A philanthropist is a person who donates time, money, experience, skills, or talent to help create a better world. A donor is a person who donates money or goods to a charity. It can also refer to a person who donates blood or a part of their body to help someone who is sick or injured. Private foundations provide grants to other tax-exempt organizations to carry out their charitable purposes.
A fund managed by a community foundation in which the donor has specified that the fund's income or assets be used for the benefit of one or more specific public charities. A fund maintained by a community foundation that is used for a specific charitable purpose, such as health education or research. While a support organization can be formed to benefit any type of public charity, the use of this form is particularly common in relation to community foundations. Public charities (see Public Charity) can exert pressure as long as lobbying does not become a substantial part of their activities.
When a private foundation awards a grant to an organization that is not classified by the IRS as tax-exempt under Section 501 (c) (and as a public charity under Section 509 (a), the law requires ensuring that the funds are spent for charitable purposes and not for obtaining private benefits or political activities. To be a support organization, a charity must comply with one of three complex legal tests that guarantee, at a minimum, that the organization receiving the support has some influence over the actions of the supporting organization. Additional taxes may also apply to managers of the organization, such as the charity's board of directors, who knowingly approve an excessive profit transaction. When used on its own, it usually refers to a person who donates money to a charity or political party.
Unlike private foundations, public charities are not prohibited from making financial transactions with disqualified individuals as long as the transaction is fair to the charity. Such a donation or grant results in a tip or the conversion of a public charity to a private foundation. A sponsor can also be a person who donates money to someone participating in an event to raise money for charitable purposes. A fund with these characteristics may be exempt from the classification of donor-advised funds if it donates to a single public charity or government unit or if the fund meets certain requirements applicable to scholarship funds.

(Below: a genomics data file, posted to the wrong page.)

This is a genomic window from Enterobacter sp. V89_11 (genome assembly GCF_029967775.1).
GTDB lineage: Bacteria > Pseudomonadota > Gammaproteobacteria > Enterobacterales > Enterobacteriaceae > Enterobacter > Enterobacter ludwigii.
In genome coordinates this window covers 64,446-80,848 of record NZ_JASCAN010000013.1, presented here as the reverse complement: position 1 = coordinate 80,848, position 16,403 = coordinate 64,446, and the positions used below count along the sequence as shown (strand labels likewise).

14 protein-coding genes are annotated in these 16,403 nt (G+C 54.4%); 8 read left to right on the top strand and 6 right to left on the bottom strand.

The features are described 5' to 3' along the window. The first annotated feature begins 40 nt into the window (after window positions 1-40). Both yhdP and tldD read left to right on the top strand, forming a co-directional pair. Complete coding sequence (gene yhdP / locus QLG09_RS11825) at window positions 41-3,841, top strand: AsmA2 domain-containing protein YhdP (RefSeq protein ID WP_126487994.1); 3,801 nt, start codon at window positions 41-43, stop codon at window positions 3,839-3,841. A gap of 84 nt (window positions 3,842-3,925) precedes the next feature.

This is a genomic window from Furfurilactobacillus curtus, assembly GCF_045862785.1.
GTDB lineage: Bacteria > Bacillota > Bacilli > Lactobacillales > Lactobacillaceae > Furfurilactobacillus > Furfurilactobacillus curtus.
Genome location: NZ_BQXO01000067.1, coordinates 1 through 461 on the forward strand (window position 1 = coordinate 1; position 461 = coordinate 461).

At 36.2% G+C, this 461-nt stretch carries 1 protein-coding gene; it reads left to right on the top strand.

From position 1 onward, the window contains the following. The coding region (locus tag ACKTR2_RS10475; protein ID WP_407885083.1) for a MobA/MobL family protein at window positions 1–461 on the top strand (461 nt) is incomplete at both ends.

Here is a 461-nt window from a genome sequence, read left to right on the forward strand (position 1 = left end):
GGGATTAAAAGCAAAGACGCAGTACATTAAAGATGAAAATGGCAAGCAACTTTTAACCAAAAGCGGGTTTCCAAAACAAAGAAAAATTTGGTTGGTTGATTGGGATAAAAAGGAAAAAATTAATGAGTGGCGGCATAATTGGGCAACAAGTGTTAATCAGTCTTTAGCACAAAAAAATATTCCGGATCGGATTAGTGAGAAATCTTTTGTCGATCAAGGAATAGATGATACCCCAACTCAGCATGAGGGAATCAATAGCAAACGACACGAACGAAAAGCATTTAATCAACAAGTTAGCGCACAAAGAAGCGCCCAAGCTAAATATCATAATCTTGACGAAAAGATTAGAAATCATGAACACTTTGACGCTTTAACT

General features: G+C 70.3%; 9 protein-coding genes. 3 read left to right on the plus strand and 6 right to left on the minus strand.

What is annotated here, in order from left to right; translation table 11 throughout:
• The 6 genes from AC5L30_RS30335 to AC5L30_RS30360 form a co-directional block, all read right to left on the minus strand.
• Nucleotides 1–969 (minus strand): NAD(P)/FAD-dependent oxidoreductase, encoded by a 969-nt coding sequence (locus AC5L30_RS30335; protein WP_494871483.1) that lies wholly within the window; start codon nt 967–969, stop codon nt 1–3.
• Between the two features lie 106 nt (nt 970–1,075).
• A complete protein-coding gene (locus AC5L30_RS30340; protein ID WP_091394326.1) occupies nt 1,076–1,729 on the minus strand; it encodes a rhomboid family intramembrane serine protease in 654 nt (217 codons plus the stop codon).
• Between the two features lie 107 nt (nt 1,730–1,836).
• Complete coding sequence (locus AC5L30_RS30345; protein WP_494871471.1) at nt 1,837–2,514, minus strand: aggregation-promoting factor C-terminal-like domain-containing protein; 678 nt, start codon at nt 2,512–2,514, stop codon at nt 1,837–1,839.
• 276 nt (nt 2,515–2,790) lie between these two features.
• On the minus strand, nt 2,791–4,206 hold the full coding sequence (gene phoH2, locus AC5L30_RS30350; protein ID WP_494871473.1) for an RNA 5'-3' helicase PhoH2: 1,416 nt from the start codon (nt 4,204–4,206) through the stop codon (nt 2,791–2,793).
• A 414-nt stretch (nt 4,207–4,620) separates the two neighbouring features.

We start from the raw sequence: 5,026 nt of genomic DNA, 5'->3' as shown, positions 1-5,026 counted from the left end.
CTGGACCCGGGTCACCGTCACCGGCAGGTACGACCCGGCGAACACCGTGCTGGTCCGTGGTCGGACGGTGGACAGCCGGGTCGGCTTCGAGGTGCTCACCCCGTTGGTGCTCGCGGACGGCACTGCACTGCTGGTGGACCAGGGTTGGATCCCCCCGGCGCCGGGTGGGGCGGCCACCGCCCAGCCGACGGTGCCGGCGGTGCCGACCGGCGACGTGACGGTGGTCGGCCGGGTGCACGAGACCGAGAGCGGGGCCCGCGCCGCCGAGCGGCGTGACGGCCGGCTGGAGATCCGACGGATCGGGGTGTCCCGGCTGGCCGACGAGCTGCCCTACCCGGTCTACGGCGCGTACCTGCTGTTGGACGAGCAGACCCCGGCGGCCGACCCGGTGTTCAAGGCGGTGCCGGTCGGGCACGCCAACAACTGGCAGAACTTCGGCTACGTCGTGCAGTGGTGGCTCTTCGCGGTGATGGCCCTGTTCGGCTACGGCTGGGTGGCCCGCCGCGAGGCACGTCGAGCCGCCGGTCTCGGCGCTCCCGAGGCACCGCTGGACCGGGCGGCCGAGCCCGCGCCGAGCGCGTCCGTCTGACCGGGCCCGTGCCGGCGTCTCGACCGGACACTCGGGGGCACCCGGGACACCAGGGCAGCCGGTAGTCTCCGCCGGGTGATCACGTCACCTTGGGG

In its traditional legal meaning, the word charity encompasses religion, education, assistance to the government, the promotion of health, the alleviation of poverty or distress, and other purposes that benefit the community. To be automatically classified as a public charity based on this test, organizations must demonstrate that they normally receive at least one-third of their support from the general public (including government agencies and foundations). The second test, sometimes referred to as the section 509 (a) () test, applies to charities, such as symphony orchestras or theater groups, that derive a substantial portion of their revenue from selling services that promote their mission, such as selling tickets for performances.